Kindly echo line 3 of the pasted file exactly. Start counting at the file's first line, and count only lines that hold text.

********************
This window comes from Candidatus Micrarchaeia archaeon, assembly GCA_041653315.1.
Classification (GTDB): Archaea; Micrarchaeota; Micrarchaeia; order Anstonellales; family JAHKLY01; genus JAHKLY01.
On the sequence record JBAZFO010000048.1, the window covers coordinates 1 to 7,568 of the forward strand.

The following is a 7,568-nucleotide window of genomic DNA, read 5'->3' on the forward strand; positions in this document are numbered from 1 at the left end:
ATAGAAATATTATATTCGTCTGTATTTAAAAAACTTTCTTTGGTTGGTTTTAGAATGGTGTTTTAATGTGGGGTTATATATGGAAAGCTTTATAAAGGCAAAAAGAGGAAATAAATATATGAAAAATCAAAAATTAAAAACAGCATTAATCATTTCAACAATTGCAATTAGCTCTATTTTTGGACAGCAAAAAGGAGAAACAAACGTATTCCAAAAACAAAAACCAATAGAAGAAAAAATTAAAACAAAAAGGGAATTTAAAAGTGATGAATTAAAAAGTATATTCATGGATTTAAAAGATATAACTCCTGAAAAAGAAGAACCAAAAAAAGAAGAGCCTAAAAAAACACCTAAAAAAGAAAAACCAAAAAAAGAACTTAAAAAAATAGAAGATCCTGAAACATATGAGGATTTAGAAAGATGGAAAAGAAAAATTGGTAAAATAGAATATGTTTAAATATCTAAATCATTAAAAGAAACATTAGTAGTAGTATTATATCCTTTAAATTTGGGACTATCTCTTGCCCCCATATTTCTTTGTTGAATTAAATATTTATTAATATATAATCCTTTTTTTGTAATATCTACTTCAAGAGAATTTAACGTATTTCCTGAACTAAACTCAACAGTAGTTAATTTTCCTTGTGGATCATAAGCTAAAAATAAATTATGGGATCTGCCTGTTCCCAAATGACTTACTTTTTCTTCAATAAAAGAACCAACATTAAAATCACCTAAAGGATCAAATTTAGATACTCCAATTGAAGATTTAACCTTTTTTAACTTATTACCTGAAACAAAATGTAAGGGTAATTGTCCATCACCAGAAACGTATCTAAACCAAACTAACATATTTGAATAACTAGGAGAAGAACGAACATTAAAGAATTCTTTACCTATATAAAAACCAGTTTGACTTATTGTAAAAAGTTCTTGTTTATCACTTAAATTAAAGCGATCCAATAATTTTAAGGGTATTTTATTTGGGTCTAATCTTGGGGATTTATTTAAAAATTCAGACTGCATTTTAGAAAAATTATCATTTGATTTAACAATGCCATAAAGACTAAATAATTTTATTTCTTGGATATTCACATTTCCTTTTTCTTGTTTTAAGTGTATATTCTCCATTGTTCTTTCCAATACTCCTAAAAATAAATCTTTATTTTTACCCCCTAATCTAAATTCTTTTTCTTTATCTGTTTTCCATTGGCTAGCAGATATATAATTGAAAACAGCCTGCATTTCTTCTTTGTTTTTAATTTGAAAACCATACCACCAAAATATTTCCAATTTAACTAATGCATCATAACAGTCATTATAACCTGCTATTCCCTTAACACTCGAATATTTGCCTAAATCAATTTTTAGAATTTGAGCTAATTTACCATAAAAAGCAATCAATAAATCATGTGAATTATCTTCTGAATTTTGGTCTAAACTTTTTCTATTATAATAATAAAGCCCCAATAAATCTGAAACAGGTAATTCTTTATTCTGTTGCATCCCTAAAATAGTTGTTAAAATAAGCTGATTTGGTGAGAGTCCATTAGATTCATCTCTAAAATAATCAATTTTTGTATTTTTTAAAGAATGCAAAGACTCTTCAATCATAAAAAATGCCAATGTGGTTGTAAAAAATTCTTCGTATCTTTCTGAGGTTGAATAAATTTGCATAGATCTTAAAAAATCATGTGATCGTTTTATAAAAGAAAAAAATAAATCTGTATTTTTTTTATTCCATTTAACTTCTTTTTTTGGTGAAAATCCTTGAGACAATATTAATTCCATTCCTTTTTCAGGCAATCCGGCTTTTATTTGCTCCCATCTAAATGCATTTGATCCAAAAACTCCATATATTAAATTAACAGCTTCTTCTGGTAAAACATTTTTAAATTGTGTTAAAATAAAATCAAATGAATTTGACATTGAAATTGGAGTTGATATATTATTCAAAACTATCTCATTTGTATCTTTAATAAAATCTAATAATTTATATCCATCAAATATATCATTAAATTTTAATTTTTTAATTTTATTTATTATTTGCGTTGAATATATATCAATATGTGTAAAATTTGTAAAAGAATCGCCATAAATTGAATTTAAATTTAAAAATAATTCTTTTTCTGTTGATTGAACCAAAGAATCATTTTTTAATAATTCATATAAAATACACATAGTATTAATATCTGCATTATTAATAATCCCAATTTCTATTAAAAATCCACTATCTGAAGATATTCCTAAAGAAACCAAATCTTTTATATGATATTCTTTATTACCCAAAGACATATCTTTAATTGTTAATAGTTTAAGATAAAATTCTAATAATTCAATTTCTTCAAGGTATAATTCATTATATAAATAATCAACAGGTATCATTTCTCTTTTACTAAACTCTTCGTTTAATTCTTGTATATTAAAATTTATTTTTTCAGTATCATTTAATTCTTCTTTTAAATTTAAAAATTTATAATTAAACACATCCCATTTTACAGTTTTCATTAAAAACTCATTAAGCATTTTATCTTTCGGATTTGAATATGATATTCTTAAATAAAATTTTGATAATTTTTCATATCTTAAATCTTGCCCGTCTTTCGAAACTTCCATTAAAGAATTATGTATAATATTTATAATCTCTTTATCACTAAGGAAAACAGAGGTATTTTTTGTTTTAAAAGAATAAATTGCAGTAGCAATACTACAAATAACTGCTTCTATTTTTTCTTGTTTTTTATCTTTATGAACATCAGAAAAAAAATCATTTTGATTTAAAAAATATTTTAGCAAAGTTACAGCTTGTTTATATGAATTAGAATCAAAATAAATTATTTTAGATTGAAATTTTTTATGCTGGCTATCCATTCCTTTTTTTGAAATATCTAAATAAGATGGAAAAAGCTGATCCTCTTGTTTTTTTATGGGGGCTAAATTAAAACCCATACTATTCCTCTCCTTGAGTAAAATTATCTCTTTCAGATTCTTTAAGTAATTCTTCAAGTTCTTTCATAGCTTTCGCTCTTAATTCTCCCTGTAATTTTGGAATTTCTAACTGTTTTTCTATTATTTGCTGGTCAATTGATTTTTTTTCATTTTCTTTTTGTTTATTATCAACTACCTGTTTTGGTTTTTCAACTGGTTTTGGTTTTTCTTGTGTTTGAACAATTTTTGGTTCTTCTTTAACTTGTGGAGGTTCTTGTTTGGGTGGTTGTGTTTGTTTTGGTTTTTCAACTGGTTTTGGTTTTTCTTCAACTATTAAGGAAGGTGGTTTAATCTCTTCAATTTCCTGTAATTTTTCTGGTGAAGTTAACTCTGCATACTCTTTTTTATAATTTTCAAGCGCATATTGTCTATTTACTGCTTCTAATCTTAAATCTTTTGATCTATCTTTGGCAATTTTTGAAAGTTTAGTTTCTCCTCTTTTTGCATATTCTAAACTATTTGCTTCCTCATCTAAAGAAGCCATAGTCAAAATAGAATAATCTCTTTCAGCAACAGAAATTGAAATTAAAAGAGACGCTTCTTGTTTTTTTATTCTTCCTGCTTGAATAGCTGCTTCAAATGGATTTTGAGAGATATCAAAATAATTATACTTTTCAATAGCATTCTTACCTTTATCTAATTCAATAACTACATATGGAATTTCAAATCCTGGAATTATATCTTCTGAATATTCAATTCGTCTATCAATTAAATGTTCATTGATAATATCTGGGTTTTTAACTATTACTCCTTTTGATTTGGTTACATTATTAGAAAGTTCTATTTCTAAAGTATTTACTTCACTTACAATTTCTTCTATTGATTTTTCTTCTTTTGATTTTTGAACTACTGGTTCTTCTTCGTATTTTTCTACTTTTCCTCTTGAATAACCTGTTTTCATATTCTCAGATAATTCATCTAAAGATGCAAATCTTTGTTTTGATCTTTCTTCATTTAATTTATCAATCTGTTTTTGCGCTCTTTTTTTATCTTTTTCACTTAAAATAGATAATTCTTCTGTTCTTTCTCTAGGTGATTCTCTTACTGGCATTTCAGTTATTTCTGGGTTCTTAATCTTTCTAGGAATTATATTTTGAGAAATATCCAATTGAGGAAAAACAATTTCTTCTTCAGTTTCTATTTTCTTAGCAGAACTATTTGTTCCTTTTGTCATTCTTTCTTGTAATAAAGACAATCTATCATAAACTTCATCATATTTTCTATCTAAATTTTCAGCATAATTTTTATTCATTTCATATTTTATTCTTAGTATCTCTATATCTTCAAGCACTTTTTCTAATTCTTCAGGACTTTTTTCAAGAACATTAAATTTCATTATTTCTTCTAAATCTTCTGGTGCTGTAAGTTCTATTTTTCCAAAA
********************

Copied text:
On the sequence record JBAZFO010000048.1, the window covers coordinates 1 to 7,568 of the forward strand.